Tuesday, September 27, 2011

Recently Reviewed Book Provides Great Prespective On Book Review

If Alistair Reynolds' Century Rain met Diane Duane's Onmitopia, doubtless that Walter Jon Williams' Implied Spaces would not be far from the result.

"Implied spaces" are spaces that come into being when an architect or designer aims to create something else. Williams uses in his primary example, the triangular spaces between arches that support a dome. Those spaces were not intentional additions, but they are implied by the intentional additions.

Alistair Reynolds wrote of a world that changed in one pivotale moment, and in that moment, was physically and historically separated from our own world.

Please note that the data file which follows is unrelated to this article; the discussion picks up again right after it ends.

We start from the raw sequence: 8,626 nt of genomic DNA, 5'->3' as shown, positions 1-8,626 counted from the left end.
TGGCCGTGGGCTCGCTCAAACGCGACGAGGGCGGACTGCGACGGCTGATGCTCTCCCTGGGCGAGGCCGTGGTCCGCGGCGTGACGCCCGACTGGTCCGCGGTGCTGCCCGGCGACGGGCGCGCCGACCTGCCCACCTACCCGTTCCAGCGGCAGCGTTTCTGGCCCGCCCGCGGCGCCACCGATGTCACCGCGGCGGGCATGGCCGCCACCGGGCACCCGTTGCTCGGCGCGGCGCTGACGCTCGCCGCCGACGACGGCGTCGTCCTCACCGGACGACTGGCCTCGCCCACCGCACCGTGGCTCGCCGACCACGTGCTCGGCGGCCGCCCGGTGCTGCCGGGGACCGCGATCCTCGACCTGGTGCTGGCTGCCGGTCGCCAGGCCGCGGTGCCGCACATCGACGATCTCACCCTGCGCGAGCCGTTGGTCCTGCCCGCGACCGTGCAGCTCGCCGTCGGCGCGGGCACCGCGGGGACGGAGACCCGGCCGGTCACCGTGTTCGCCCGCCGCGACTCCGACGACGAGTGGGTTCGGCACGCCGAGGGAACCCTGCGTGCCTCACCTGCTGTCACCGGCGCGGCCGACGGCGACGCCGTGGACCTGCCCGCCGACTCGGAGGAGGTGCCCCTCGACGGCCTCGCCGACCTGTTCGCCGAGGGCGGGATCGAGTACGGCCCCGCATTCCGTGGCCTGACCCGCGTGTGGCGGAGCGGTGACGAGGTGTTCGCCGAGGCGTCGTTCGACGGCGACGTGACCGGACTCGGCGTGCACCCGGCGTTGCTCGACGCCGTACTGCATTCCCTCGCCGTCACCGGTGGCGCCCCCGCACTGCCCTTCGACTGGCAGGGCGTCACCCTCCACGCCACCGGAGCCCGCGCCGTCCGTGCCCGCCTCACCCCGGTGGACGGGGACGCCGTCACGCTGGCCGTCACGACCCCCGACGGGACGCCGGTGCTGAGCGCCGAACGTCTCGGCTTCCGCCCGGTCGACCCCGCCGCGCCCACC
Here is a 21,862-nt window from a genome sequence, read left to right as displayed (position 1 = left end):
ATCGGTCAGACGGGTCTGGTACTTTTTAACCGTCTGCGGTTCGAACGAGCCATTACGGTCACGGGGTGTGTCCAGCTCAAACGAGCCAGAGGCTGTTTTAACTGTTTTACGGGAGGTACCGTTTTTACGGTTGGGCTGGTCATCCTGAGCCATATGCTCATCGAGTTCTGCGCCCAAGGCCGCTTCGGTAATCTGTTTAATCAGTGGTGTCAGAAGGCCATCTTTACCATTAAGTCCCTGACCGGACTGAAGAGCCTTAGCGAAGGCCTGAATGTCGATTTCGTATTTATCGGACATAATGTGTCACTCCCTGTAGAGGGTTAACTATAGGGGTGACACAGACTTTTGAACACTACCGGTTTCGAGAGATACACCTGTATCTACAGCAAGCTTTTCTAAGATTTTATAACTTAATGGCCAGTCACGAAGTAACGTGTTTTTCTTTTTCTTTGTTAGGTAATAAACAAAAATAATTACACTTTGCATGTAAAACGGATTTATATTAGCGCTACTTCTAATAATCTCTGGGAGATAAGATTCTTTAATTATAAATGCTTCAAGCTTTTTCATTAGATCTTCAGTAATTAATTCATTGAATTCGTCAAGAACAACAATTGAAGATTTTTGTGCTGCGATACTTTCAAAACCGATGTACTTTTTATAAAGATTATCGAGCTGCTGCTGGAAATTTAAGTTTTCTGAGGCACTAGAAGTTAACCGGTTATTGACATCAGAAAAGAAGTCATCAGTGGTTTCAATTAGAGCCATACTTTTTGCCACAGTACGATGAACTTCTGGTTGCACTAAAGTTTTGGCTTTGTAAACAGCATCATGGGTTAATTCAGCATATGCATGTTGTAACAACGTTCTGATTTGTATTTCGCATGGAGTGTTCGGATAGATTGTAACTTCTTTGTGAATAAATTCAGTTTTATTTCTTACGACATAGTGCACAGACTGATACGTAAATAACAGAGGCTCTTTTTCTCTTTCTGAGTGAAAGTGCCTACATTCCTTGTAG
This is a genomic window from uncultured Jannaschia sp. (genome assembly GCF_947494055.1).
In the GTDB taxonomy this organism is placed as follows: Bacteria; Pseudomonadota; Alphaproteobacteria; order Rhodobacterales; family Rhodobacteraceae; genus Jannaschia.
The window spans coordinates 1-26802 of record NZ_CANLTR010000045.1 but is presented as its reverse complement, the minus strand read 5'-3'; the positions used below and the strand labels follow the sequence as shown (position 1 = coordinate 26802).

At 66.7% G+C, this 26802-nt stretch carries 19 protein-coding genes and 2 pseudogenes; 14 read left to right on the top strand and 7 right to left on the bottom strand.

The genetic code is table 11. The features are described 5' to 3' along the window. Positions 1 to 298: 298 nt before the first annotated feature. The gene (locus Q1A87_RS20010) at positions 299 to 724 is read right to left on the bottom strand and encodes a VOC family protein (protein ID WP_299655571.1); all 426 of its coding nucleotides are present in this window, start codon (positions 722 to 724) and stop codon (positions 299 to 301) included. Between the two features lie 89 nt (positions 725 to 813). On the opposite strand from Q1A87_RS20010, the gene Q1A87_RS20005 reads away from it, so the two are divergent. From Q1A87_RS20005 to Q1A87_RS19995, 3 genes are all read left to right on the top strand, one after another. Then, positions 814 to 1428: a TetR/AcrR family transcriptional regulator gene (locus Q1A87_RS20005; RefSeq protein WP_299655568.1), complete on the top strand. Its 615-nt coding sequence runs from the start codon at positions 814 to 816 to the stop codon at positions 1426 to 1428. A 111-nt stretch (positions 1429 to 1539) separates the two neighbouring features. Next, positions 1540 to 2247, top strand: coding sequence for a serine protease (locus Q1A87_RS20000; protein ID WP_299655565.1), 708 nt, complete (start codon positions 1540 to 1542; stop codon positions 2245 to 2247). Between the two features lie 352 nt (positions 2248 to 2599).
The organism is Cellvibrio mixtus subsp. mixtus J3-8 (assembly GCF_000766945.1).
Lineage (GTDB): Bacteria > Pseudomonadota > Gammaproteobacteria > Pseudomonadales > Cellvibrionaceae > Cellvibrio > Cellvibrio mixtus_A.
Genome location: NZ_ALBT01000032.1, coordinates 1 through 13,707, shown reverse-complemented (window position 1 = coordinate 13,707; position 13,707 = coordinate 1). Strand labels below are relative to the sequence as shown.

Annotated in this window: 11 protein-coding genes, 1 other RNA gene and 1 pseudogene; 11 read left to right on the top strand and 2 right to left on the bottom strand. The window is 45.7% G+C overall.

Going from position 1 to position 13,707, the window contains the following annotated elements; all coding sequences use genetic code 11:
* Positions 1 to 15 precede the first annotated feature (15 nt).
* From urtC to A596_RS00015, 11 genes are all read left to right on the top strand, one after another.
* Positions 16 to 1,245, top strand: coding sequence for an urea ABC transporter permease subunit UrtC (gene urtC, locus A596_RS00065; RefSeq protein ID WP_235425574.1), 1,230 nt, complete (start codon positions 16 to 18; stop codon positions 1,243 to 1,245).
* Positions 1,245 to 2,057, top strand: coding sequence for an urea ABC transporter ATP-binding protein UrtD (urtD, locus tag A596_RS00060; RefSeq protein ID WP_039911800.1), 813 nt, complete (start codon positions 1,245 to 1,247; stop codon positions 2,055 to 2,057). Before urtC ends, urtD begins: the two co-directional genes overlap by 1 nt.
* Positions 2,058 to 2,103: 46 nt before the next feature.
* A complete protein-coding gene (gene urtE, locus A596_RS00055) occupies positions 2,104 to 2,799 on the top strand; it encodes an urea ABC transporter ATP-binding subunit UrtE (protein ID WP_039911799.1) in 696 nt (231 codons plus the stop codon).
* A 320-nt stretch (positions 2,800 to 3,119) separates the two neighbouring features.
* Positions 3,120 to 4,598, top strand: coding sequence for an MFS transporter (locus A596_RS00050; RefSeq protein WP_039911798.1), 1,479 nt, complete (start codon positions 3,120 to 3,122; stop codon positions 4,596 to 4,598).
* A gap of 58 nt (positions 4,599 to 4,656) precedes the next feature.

Diane Duane wrote of a world that contained infinite possibilities, so we all could find a place to call our own. She also wrote of an unintentional creation, not so much in space, but in personality.

Walter Jon Williams writes of a place where a variety of universes are available, from the Iron Age to Post-Technological, where lifetimes span beyond the limits of our own, and one AI has broken free of its Asmovian chains (yes, he really uses the word "Asmovian").

And for those who don't recognize that reference, I recommend you read Isaac Asimov's I, Robot. But not the movie verson, as the movie and the book have almost nothing in common. Read the original text, or you're wasting your time.

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